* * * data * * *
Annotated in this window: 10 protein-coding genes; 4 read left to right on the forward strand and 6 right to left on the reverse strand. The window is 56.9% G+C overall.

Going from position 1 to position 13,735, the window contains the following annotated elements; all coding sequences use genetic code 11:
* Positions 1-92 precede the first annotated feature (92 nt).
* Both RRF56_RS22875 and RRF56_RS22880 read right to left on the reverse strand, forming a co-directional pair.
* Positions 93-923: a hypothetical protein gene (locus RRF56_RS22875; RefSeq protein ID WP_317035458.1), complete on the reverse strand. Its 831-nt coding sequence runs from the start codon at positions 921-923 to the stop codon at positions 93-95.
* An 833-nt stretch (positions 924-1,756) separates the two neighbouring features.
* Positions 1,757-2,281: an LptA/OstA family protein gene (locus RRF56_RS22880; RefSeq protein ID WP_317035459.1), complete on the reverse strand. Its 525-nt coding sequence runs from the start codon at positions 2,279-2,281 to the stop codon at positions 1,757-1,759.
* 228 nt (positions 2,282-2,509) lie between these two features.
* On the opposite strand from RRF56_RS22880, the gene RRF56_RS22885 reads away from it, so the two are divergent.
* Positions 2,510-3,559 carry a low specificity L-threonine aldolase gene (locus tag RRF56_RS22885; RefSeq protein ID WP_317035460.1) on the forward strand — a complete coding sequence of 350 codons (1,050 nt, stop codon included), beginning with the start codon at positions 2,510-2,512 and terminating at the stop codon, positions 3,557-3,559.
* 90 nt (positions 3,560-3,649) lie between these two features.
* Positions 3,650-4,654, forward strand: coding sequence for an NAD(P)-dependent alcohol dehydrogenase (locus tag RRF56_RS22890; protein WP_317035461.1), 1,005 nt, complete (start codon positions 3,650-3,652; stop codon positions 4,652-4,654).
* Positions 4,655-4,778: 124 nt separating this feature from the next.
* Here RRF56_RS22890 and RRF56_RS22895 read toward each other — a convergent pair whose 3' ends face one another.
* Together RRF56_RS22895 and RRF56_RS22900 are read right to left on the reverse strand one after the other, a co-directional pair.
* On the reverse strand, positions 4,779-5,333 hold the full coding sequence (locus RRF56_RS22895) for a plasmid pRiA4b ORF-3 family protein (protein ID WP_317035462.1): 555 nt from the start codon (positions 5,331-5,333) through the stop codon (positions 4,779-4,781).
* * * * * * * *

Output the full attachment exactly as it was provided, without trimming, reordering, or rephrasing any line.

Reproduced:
Annotated in this window: 10 protein-coding genes; 4 read left to right on the forward strand and 6 right to left on the reverse strand. The window is 56.9% G+C overall.

Going from position 1 to position 13,735, the window contains the following annotated elements; all coding sequences use genetic code 11:
* Positions 1-92 precede the first annotated feature (92 nt).
* Both RRF56_RS22875 and RRF56_RS22880 read right to left on the reverse strand, forming a co-directional pair.
* Positions 93-923: a hypothetical protein gene (locus RRF56_RS22875; RefSeq protein ID WP_317035458.1), complete on the reverse strand. Its 831-nt coding sequence runs from the start codon at positions 921-923 to the stop codon at positions 93-95.
* An 833-nt stretch (positions 924-1,756) separates the two neighbouring features.
* Positions 1,757-2,281: an LptA/OstA family protein gene (locus RRF56_RS22880; RefSeq protein ID WP_317035459.1), complete on the reverse strand. Its 525-nt coding sequence runs from the start codon at positions 2,279-2,281 to the stop codon at positions 1,757-1,759.
* 228 nt (positions 2,282-2,509) lie between these two features.
* On the opposite strand from RRF56_RS22880, the gene RRF56_RS22885 reads away from it, so the two are divergent.
* Positions 2,510-3,559 carry a low specificity L-threonine aldolase gene (locus tag RRF56_RS22885; RefSeq protein ID WP_317035460.1) on the forward strand — a complete coding sequence of 350 codons (1,050 nt, stop codon included), beginning with the start codon at positions 2,510-2,512 and terminating at the stop codon, positions 3,557-3,559.
* 90 nt (positions 3,560-3,649) lie between these two features.
* Positions 3,650-4,654, forward strand: coding sequence for an NAD(P)-dependent alcohol dehydrogenase (locus tag RRF56_RS22890; protein WP_317035461.1), 1,005 nt, complete (start codon positions 3,650-3,652; stop codon positions 4,652-4,654).
* Positions 4,655-4,778: 124 nt separating this feature from the next.
* Here RRF56_RS22890 and RRF56_RS22895 read toward each other — a convergent pair whose 3' ends face one another.
* Together RRF56_RS22895 and RRF56_RS22900 are read right to left on the reverse strand one after the other, a co-directional pair.
* On the reverse strand, positions 4,779-5,333 hold the full coding sequence (locus RRF56_RS22895) for a plasmid pRiA4b ORF-3 family protein (protein ID WP_317035462.1): 555 nt from the start codon (positions 5,331-5,333) through the stop codon (positions 4,779-4,781).